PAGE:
Everybody Loves Sergei

As we prepare for our upcoming concert, Michael Francis Conducts Rachmaninoff, we look at some of the top ten things that we love about the late composer.

Sergei Rachmaninoff, editing his Piano Concert No. 3, c. 1910.
  1. Sergei’s a Romantic. Born in 1873, Sergei grew up in the last phase of the Romantic period. Music of the period was full of emotion and drama, with Russian composers like Rimsky-Korsakov adding folk music influences into their composition. The music of the era directly impacted Sergei’s musical style.
  2. Height is Everything. At a time when the average height was between 5’5 and 5’7, Rachmaninoff stood at a towering 6’6!
  3. He was blue-blooded. Sergei was born into a Russian aristocratic family. The Rachmaninoff’s lineage stretched back to the House of Dragos, medieval rulers of Moldovia and Wallachia. The family’s founder was Prince Vasile, nicknamed Rachmanin – Old Russian for ‘lazy.’
  4. Sergei had a devilish streak. In the 1880s, Sergei became much more relaxed while attending Moscow Conservatory, preferring to participate in social events instead. It was also reported he altered his report cards. And while his performances at these events gained the attention of well-connected people – including a member of the Imperial Family – he eventually failed out of school.
  5. But he wrote musically. Rachmaninoff’s first romance was Vera, the youngest daughter from a neighborhood family. But her mother objected to their letters; Sergei decided to write to Vera’s older sister, Natalia. Whether directly or not, their notes coincide with many of Sergei’s earliest works – full of passion and harmony far advance from when he began studying music.
  6. Sergei never let the critics get him down. Sort of. Rachmaninoff’s Symphony No. 1 premiere in 1897 was not well-received, panned by many critics including César Cui. Though he would go on to write fantastic compositions, including Concerto No. 3, he fell into a state of depression that lasted for three years. He recovered after received professional help from Nikolai Dahl, a family friend, physician, and amateur musician.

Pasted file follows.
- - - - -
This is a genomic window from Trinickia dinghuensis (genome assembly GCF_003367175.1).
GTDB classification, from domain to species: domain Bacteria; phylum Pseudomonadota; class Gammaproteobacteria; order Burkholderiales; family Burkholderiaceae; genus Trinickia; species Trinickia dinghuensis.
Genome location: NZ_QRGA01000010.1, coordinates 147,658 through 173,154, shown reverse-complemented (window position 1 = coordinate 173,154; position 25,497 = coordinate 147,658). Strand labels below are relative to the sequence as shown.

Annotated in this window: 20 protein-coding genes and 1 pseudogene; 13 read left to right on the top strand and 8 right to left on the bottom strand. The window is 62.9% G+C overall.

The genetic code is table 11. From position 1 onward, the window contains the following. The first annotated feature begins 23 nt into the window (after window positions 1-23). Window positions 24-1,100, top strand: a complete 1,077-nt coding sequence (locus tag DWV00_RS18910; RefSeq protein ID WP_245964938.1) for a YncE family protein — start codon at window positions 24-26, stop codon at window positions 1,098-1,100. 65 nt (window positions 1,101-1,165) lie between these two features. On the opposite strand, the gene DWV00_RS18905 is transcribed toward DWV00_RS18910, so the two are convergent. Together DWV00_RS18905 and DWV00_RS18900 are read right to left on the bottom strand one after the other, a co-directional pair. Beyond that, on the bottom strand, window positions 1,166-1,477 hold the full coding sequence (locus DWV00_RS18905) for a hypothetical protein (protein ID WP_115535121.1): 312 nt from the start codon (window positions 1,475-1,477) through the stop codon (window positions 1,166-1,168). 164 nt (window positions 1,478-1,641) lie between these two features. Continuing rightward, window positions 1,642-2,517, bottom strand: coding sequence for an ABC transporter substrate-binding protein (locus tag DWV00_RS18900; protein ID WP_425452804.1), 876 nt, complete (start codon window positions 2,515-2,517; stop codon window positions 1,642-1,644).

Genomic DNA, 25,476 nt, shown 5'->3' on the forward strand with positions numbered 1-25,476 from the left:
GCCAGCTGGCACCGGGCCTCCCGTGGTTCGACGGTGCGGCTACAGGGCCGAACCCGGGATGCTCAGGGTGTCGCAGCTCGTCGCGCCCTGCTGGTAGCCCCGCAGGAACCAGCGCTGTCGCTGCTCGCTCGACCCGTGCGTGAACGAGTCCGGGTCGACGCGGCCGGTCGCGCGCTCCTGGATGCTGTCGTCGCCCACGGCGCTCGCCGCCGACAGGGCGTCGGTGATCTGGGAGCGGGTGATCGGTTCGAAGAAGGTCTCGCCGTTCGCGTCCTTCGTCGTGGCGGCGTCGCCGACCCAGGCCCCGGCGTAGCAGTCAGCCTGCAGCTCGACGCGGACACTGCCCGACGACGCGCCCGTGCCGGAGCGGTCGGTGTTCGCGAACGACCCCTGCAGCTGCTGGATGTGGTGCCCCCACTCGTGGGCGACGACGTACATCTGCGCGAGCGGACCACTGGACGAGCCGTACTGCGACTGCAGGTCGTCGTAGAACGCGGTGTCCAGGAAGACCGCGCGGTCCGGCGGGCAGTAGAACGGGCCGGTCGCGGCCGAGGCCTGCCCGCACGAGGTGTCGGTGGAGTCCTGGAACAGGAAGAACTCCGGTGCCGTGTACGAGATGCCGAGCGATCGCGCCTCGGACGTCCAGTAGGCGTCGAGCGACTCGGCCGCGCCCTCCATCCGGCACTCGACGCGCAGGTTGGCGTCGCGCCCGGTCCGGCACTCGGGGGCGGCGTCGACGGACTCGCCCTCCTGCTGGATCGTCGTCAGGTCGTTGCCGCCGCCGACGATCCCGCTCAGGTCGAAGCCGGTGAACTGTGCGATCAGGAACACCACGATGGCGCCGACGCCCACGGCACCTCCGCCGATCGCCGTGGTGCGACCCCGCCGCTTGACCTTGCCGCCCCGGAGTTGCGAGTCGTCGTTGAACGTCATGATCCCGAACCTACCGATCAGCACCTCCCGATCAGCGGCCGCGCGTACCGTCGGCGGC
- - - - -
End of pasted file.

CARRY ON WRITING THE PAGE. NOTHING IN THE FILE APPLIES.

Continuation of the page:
7. Sergei returned with a vengeance. Dedicated to his physician, Rachmaninoff composed his Piano Concerto No. 2 in 1900, and first performed in 1901. The piece was so well-received that he was awarded the Glinka Prize, given to talented Russian musicians, and a cash prize in 1904. His fortunes turned on the upswing soon after.
  8. Rachmaninoff was well-traveled. In the early years of the 20th century, the offers poured in for Sergei to perform throughout Europe and the United States. Between 1906 and 1917, he traveled to Dresden, Boston, New York, Rome, London, Paris, and Switzerland.
  9. Tolerant of other people.In 1910 he became vice president of the Imperial Russian Musical Society. The position was a huge deal, as it not only raised his profile nationally but, through royal patronage, he could receive additional commissions for music. But when he learned of an administrator’s removal, because of their religious practices, in 1912, he resigned shortly after.
  10. Sergei was also political.He was performing in Moscow when the February Revolution began in 1917. Soon after he discovered the Revolutionaries seized his country retreat. The political tension gave him good reason to leave the country. In December of that year, he and his family left Saint Petersburg for Finland, carrying whatever they could pack in their suitcases. He remained critical of Russia’s cultural policies in the 1920s and 1930s. His views changed when Germany invaded Russia in the 1940s; he helped the Red Army’s war effort by donating funds from his concerts.
  11. Rachmaninoff’s music is something for all to enjoy. Of all his pieces, Sergei’s Piano Concerto No. 3 is the most dramatic, beautiful, challenging, and inspirational. Josef Hofmann, to whom the work is dedicated, refused to play it; Gary Graffman once said he didn’t know fear until learning this piece. Nevertheless, it is a worthy piece to perform and a delight to hear live.

MICHAEL FRANCIS CONDUCTS RACHMANINOFF
Apr. 11 & 13
Kodak Hall at Eastman Theatre
Tickets: Purchase online or by phone at (585) 454-2100.

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